• its more the skill to be fair, ive seen people in the watch world make pieces with make shift tools. that was the mistake a few years ago i made, spent a load of money on tools, but was lacking the skill.   However... stunning piece of kit you have there, 
    • You have a milling attachment and a dividing plate, that's the base for making wheels and pinions. Hopefully the dividing plate has divisions that correspond to the parts you want to make. You will need basic (well, advanced) hand and bench tools any pro watchmaker would have. You will have to source cutters for your gear making. It is possible to make them but you would really need more complex equipment like a profile projector to do a decent job. You could layout the holes using the cross slide and milling attachment. Essentially you would have what the fellow at Adventures in Watchmaking blog has and he has gotten quite far in his project. It's taken him years but he's doing it. Some basic CAD software would be really helpful, as well as the Swiss NIHS norms book for designing your gearing.   Couple of observations- the cross slide doesn't appear to have a graduated thimble on one axis, and the other (and the one on the milling attachment) are quite small. It appears to be set up "German style", that is, the headstock is to be used on the right. See the cross slide. You can't just flip the top slide around usually. And, on some of these old German machines the slide screws are 0.75mm pitch, so it can get a little nuts keeping track of where you are. AND- they are sometimes left-hand threaded, to the motion to advance is reversed from 99.9% of all other lathes. All that said it is still useful stuff. A friend of mine had an old Lorch with left-handed 0.75mm screws on the slide and he made up large graduated discs with pointers mounted near the cranks to make it a little user friendly. I tried it a couple of times but years of normal-sense screws wouldn't allow my brain to wrap around the reversed-ness.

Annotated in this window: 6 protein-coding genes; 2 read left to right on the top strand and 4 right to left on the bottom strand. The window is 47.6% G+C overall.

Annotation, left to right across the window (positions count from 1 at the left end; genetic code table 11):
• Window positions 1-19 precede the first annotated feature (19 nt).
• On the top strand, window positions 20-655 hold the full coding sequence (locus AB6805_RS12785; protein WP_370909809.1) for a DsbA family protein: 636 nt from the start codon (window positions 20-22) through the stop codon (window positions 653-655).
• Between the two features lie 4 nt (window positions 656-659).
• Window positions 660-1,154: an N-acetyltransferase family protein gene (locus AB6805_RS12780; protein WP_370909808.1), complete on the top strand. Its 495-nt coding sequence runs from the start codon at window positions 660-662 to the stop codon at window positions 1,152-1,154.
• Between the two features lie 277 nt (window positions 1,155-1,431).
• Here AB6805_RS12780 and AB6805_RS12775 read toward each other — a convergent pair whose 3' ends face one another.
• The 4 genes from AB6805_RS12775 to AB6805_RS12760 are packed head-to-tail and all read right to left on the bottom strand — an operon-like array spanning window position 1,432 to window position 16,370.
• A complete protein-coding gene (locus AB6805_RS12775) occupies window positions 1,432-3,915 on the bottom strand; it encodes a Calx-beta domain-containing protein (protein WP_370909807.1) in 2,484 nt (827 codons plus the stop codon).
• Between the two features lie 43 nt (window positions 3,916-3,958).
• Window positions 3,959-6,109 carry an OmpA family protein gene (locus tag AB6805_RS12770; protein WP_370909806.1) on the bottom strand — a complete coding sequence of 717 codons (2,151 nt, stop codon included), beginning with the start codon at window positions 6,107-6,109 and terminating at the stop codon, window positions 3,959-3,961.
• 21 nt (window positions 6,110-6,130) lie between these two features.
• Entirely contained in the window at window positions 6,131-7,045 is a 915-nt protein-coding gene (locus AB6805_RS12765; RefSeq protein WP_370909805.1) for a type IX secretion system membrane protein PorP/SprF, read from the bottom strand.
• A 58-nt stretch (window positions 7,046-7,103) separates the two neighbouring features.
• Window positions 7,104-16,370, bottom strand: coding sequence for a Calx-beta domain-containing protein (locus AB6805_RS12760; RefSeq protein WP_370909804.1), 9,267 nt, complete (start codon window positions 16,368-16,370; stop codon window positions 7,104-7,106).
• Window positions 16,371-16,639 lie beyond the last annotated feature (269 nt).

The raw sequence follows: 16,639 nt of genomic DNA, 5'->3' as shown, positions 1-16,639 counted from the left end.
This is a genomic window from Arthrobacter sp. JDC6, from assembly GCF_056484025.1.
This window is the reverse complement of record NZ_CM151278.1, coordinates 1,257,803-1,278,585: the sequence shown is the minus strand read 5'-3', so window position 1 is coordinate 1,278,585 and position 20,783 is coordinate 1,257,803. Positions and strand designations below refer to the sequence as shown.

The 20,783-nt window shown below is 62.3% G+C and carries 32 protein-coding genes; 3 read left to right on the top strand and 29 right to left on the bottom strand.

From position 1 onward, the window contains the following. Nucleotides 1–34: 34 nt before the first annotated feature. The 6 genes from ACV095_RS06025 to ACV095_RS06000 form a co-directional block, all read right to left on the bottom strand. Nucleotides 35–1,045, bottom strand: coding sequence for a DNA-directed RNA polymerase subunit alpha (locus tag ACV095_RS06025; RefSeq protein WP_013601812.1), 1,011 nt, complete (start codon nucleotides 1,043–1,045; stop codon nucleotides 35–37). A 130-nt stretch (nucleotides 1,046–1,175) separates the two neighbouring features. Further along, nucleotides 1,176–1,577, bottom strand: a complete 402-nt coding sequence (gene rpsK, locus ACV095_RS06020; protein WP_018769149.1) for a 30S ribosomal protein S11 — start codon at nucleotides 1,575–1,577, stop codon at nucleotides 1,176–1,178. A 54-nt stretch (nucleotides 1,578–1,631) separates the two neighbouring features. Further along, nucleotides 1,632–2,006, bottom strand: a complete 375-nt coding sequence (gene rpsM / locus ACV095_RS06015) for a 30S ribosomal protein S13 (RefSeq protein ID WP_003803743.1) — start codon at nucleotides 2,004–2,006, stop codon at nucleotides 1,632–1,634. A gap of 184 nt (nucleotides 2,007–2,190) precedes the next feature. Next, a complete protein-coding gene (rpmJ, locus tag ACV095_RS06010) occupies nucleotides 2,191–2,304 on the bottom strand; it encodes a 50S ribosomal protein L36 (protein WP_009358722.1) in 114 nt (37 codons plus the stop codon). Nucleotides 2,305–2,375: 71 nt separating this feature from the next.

• Many pushers are held in by a tiny circlip, so you could be right.
    • As oldhippy says its a very complete lathe, but that is not all you need. You would still need a staking tool, jewelling tool and many other small tools and a lot of skill.